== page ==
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Thread: RIP Ken Hensley (75)

  1. #76
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    Return To Fantasy; another one I've not played in some years. I find this an improvement over its predecessor, at least, though (despite the nostalgic title) definitely not up to 1971-2 standards. The title track is the highlight. Byron overcooks the end of 'Beautiful Dream', an otherwise good track. They play 'Devil's Daughter' live now and again.

    I think the ballads 'Your Turn To Remember' and 'Why Did You Go' hold up really well. Some of the rockier tracks are very 'by numbers'- 'Prima Donna' and 'Showdown' especially. These songs also suffer from irritating backing vocal arrangements IMHO.

  2. #77
    ^Agreed for the most part. I feel RTF lacks really strong songs. There are good ones (RTF, BD, and I like A Year Or A Day too), decent ones, and 'by number' ones as you wrote, there's an improvement but the whole thing lacks a spark of creativity. Well, it was the 8th album in a rather short number of years, so it could be expected...

  3. #78
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    It's nine albums if you count the double live one! Yes, compared to some of their peers, they were really churning out the albums and it took its toll. Having a producer who is also your manager probably didn't help. I don't much like Bron's production of this or Wonderworld, it's lacking in edge IMHO.

  4. #79
    Indeed, the production wasn't that great on those albums, and that didn't help. I think the guitar (Well, Box's guitar) was often a bit undermixed after LAY and before Abominog (where, obviously, Box had become the leader). At least there was room for all the instruments, the bass in particular, so that kind of mix had its merits also, but the studio recordings often lacked a bit of edge IMHO.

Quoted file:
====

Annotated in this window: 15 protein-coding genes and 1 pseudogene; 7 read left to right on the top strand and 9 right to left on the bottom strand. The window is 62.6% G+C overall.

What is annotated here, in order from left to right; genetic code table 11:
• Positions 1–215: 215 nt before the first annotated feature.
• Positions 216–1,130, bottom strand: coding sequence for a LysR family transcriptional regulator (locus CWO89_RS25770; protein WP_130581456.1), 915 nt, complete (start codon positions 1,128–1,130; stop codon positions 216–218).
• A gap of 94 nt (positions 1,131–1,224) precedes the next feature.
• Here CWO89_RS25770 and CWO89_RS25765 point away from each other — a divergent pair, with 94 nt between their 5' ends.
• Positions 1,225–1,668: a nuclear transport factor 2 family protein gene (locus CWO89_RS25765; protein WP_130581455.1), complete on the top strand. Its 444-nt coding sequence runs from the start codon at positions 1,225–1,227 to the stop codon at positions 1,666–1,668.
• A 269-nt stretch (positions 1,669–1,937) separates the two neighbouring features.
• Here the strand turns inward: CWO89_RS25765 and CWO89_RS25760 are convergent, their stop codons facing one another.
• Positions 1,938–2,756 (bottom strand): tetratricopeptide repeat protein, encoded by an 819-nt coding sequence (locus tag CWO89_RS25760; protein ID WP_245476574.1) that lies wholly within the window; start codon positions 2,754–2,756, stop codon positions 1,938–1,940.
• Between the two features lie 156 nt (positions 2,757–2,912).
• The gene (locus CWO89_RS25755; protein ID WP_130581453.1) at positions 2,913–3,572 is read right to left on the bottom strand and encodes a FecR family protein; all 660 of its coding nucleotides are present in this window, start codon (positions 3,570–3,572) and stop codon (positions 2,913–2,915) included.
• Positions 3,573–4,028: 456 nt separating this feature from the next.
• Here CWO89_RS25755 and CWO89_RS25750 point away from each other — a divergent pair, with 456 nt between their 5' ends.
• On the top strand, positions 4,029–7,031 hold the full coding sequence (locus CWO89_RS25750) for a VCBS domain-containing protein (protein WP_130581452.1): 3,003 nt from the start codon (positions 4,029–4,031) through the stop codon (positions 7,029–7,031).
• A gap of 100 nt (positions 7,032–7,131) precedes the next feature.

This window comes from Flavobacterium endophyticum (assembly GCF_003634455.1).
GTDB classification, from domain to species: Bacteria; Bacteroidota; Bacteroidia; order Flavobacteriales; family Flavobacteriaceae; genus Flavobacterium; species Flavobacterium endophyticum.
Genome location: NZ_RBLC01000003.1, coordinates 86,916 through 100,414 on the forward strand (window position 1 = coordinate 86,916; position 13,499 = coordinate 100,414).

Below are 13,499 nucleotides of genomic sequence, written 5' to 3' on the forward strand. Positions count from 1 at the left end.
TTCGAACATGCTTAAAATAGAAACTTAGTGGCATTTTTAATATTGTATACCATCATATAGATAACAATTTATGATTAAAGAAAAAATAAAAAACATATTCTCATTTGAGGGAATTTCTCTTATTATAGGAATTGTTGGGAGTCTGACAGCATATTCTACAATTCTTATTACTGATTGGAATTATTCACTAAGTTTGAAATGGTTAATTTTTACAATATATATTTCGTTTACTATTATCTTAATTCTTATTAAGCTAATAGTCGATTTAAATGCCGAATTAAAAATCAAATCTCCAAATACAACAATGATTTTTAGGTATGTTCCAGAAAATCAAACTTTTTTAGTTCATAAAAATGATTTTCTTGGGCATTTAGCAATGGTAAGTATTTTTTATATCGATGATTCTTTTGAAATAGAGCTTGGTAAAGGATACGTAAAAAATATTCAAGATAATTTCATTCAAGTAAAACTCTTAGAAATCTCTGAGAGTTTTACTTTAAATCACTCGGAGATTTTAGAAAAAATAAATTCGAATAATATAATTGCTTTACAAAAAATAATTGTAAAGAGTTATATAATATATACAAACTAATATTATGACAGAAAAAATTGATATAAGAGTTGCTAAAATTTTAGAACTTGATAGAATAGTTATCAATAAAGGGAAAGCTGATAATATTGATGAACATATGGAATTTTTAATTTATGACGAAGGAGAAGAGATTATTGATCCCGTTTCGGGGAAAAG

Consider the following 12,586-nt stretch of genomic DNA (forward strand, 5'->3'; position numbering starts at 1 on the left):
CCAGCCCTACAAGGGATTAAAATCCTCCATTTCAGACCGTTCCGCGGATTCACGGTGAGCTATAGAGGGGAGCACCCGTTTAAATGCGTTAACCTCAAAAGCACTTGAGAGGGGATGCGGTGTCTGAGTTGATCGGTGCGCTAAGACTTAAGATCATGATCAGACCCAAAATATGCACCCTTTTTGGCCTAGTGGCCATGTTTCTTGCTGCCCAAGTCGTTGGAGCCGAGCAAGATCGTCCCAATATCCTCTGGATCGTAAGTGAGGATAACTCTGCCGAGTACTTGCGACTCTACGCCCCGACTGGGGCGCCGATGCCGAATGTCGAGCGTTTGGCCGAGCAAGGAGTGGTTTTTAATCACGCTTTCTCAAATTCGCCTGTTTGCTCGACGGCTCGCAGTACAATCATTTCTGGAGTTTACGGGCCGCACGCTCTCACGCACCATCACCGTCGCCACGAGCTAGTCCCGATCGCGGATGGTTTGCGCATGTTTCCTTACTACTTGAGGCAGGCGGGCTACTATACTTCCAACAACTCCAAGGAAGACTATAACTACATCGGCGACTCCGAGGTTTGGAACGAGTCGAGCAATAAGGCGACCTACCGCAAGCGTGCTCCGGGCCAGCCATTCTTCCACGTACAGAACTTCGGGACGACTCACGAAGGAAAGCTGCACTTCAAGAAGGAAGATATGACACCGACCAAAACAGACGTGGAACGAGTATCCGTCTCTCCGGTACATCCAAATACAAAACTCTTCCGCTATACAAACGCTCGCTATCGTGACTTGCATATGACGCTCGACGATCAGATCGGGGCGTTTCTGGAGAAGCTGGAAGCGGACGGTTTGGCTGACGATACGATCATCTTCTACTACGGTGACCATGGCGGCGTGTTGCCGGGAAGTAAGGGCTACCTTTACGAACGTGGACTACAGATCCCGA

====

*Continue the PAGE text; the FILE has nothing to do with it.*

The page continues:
5. #80
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    Continuing my immersion in Heep albums I reach High And Mighty. I actually really like the first side of this! No rote rockers to be found and a sense of Hensley (who produced the album) wanting to do different things. 'Weep In Silence' and (particularly) 'Midnight' have a slight progressive feel. John Wetton gets a lead vocal on 'One Way Or Another' (with Hensley on the bridge). He co-wrote a couple of other songs here too.

    The second falls apart somewhat. I do like 'Footprints In The Snow' and 'Confession' a lot though, the latter being a somewhat bittersweet conclusion to this whole era of the band. 'Woman Of The World' and 'Can't Stop Singing' are dreadful, alas.

  6. #81
    ^ I have the same mixed impressions about this one.
    I think it has a freshness that the previous two lacked a bit, but the second half is not that strong indeed.
    When he wrote his tribute to John Wetton, Ken Hensley said that one of Wetton's strengths was his talent as an arranger, and he said that those skills were useful on H&M. And there are indeed some refined arrangements on songs like 'Midnight' for instance.
    'Weep In Silence' is one of my favourite Heep songs. Some tasteful lead guitar work by Hensley here.

  7. #82
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    Ken Hensley had no involvement with it but worth listening to David Byron's solo track 'Man Full Of Yesterdays' from this period. Lots of Mellotron on it, courtesy of Wetton.